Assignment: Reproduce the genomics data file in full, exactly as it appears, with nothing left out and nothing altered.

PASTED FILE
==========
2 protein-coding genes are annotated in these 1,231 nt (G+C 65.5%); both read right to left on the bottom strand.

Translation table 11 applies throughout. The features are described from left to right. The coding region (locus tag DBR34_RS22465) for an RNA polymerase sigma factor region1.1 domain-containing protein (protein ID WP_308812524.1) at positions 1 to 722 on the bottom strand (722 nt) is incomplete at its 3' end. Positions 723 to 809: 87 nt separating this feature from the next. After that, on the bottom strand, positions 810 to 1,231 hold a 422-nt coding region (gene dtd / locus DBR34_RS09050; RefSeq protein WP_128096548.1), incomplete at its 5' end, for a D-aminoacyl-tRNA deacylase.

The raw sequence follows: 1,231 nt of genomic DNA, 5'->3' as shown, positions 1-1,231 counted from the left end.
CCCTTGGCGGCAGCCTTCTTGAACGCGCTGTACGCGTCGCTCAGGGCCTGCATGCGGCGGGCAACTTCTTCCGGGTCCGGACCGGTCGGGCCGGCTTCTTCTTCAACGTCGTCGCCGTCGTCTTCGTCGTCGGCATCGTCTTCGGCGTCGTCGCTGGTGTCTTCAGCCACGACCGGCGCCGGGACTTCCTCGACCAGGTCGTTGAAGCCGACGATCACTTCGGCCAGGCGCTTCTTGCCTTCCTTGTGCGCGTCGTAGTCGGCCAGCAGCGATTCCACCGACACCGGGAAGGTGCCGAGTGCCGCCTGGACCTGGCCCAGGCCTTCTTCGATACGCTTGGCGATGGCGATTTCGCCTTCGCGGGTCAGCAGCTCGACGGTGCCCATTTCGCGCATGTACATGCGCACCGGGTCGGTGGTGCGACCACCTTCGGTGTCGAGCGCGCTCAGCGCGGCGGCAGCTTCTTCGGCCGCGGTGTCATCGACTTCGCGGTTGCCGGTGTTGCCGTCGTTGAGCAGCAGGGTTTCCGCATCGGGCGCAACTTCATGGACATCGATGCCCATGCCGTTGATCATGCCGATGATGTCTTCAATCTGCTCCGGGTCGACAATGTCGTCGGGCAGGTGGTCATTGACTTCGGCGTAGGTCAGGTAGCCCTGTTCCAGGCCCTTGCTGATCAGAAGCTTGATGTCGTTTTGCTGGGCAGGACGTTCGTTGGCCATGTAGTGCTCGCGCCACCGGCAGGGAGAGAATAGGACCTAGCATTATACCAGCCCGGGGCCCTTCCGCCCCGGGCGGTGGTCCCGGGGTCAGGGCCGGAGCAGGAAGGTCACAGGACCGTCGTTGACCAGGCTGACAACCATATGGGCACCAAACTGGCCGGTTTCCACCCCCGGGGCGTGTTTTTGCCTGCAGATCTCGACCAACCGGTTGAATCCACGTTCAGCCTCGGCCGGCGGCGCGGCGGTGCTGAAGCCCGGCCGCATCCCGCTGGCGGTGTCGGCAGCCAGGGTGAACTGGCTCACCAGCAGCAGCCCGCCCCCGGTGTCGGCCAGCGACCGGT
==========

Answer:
2 protein-coding genes are annotated in these 1,231 nt (G+C 65.5%); both read right to left on the bottom strand.

Translation table 11 applies throughout. The features are described from left to right. The coding region (locus tag DBR34_RS22465) for an RNA polymerase sigma factor region1.1 domain-containing protein (protein ID WP_308812524.1) at positions 1 to 722 on the bottom strand (722 nt) is incomplete at its 3' end. Positions 723 to 809: 87 nt separating this feature from the next. After that, on the bottom strand, positions 810 to 1,231 hold a 422-nt coding region (gene dtd / locus DBR34_RS09050; RefSeq protein WP_128096548.1), incomplete at its 5' end, for a D-aminoacyl-tRNA deacylase.

The raw sequence follows: 1,231 nt of genomic DNA, 5'->3' as shown, positions 1-1,231 counted from the left end.
CCCTTGGCGGCAGCCTTCTTGAACGCGCTGTACGCGTCGCTCAGGGCCTGCATGCGGCGGGCAACTTCTTCCGGGTCCGGACCGGTCGGGCCGGCTTCTTCTTCAACGTCGTCGCCGTCGTCTTCGTCGTCGGCATCGTCTTCGGCGTCGTCGCTGGTGTCTTCAGCCACGACCGGCGCCGGGACTTCCTCGACCAGGTCGTTGAAGCCGACGATCACTTCGGCCAGGCGCTTCTTGCCTTCCTTGTGCGCGTCGTAGTCGGCCAGCAGCGATTCCACCGACACCGGGAAGGTGCCGAGTGCCGCCTGGACCTGGCCCAGGCCTTCTTCGATACGCTTGGCGATGGCGATTTCGCCTTCGCGGGTCAGCAGCTCGACGGTGCCCATTTCGCGCATGTACATGCGCACCGGGTCGGTGGTGCGACCACCTTCGGTGTCGAGCGCGCTCAGCGCGGCGGCAGCTTCTTCGGCCGCGGTGTCATCGACTTCGCGGTTGCCGGTGTTGCCGTCGTTGAGCAGCAGGGTTTCCGCATCGGGCGCAACTTCATGGACATCGATGCCCATGCCGTTGATCATGCCGATGATGTCTTCAATCTGCTCCGGGTCGACAATGTCGTCGGGCAGGTGGTCATTGACTTCGGCGTAGGTCAGGTAGCCCTGTTCCAGGCCCTTGCTGATCAGAAGCTTGATGTCGTTTTGCTGGGCAGGACGTTCGTTGGCCATGTAGTGCTCGCGCCACCGGCAGGGAGAGAATAGGACCTAGCATTATACCAGCCCGGGGCCCTTCCGCCCCGGGCGGTGGTCCCGGGGTCAGGGCCGGAGCAGGAAGGTCACAGGACCGTCGTTGACCAGGCTGACAACCATATGGGCACCAAACTGGCCGGTTTCCACCCCCGGGGCGTGTTTTTGCCTGCAGATCTCGACCAACCGGTTGAATCCACGTTCAGCCTCGGCCGGCGGCGCGGCGGTGCTGAAGCCCGGCCGCATCCCGCTGGCGGTGTCGGCAGCCAGGGTGAACTGGCTCACCAGCAGCAGCCCGCCCCCGGTGTCGGCCAGCGACCGGT